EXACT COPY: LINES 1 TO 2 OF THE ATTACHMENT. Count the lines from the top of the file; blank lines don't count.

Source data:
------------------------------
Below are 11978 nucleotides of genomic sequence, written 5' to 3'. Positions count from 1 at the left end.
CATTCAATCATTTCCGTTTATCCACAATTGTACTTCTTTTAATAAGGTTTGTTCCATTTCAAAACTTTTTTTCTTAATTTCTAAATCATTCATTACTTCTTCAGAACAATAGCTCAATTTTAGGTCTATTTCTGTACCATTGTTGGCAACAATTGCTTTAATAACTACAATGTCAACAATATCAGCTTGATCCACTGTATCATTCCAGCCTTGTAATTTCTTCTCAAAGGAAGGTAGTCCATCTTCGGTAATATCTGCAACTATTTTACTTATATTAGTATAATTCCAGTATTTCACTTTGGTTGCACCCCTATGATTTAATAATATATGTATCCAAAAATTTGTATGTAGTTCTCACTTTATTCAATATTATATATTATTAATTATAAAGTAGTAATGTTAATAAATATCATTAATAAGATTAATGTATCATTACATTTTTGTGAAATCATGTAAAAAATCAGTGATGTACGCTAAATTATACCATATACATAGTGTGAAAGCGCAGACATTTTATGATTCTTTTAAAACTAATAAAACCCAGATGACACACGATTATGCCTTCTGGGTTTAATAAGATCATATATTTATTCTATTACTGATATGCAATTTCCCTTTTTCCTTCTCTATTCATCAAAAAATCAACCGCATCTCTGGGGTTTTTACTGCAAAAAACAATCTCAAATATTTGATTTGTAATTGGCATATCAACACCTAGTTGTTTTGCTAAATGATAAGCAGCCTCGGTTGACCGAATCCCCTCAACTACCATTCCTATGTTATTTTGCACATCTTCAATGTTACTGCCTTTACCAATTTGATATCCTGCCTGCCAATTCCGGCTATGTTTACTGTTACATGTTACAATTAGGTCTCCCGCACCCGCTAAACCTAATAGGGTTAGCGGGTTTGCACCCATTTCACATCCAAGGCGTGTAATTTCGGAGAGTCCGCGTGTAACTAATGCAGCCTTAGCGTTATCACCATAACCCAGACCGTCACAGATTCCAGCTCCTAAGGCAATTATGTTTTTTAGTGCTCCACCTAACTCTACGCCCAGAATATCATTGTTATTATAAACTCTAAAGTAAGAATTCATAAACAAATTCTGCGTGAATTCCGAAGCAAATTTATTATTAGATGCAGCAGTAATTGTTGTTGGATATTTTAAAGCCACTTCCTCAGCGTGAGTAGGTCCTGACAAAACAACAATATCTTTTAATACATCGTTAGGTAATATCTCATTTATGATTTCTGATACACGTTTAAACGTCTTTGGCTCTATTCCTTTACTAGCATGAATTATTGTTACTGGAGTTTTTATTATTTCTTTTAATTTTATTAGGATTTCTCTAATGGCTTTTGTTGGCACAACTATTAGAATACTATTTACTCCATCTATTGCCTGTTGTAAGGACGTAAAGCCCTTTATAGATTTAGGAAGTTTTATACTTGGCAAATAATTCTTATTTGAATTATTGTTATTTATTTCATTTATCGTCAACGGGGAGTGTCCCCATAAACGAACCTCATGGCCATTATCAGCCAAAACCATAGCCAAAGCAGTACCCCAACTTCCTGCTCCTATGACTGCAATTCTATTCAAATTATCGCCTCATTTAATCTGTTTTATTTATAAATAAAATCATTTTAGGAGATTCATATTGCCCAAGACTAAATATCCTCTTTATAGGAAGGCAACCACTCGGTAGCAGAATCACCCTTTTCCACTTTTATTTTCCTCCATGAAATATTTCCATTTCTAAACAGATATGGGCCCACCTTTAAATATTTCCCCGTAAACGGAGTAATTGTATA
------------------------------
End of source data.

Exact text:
Below are 11978 nucleotides of genomic sequence, written 5' to 3'. Positions count from 1 at the left end.
CATTCAATCATTTCCGTTTATCCACAATTGTACTTCTTTTAATAAGGTTTGTTCCATTTCAAAACTTTTTTTCTTAATTTCTAAATCATTCATTACTTCTTCAGAACAATAGCTCAATTTTAGGTCTATTTCTGTACCATTGTTGGCAACAATTGCTTTAATAACTACAATGTCAACAATATCAGCTTGATCCACTGTATCATTCCAGCCTTGTAATTTCTTCTCAAAGGAAGGTAGTCCATCTTCGGTAATATCTGCAACTATTTTACTTATATTAGTATAATTCCAGTATTTCACTTTGGTTGCACCCCTATGATTTAATAATATATGTATCCAAAAATTTGTATGTAGTTCTCACTTTATTCAATATTATATATTATTAATTATAAAGTAGTAATGTTAATAAATATCATTAATAAGATTAATGTATCATTACATTTTTGTGAAATCATGTAAAAAATCAGTGATGTACGCTAAATTATACCATATACATAGTGTGAAAGCGCAGACATTTTATGATTCTTTTAAAACTAATAAAACCCAGATGACACACGATTATGCCTTCTGGGTTTAATAAGATCATATATTTATTCTATTACTGATATGCAATTTCCCTTTTTCCTTCTCTATTCATCAAAAAATCAACCGCATCTCTGGGGTTTTTACTGCAAAAAACAATCTCAAATATTTGATTTGTAATTGGCATATCAACACCTAGTTGTTTTGCTAAATGATAAGCAGCCTCGGTTGACCGAATCCCCTCAACTACCATTCCTATGTTATTTTGCACATCTTCAATGTTACTGCCTTTACCAATTTGATATCCTGCCTGCCAATTCCGGCTATGTTTACTGTTACATGTTACAATTAGGTCTCCCGCACCCGCTAAACCTAATAGGGTTAGCGGGTTTGCACCCATTTCACATCCAAGGCGTGTAATTTCGGAGAGTCCGCGTGTAACTAATGCAGCCTTAGCGTTATCACCATAACCCAGACCGTCACAGATTCCAGCTCCTAAGGCAATTATGTTTTTTAGTGCTCCACCTAACTCTACGCCCAGAATATCATTGTTATTATAAACTCTAAAGTAAGAATTCATAAACAAATTCTGCGTGAATTCCGAAGCAAATTTATTATTAGATGCAGCAGTAATTGTTGTTGGATATTTTAAAGCCACTTCCTCAGCGTGAGTAGGTCCTGACAAAACAACAATATCTTTTAATACATCGTTAGGTAATATCTCATTTATGATTTCTGATACACGTTTAAACGTCTTTGGCTCTATTCCTTTACTAGCATGAATTATTGTTACTGGAGTTTTTATTATTTCTTTTAATTTTATTAGGATTTCTCTAATGGCTTTTGTTGGCACAACTATTAGAATACTATTTACTCCATCTATTGCCTGTTGTAAGGACGTAAAGCCCTTTATAGATTTAGGAAGTTTTATACTTGGCAAATAATTCTTATTTGAATTATTGTTATTTATTTCATTTATCGTCAACGGGGAGTGTCCCCATAAACGAACCTCATGGCCATTATCAGCCAAAACCATAGCCAAAGCAGTACCCCAACTTCCTGCTCCTATGACTGCAATTCTATTCAAATTATCGCCTCATTTAATCTGTTTTATTTATAAATAAAATCATTTTAGGAGATTCATATTGCCCAAGACTAAATATCCTCTTTATAGGAAGGCAACCACTCGGTAGCAGAATCACCCTTTTCCACTTTTATTTTCCTCCATGAAATATTTCCATTTCTAAACAGATATGGGCCCACCTTTAAATATTTCCCCGTAAACGGAGTAATTGTATA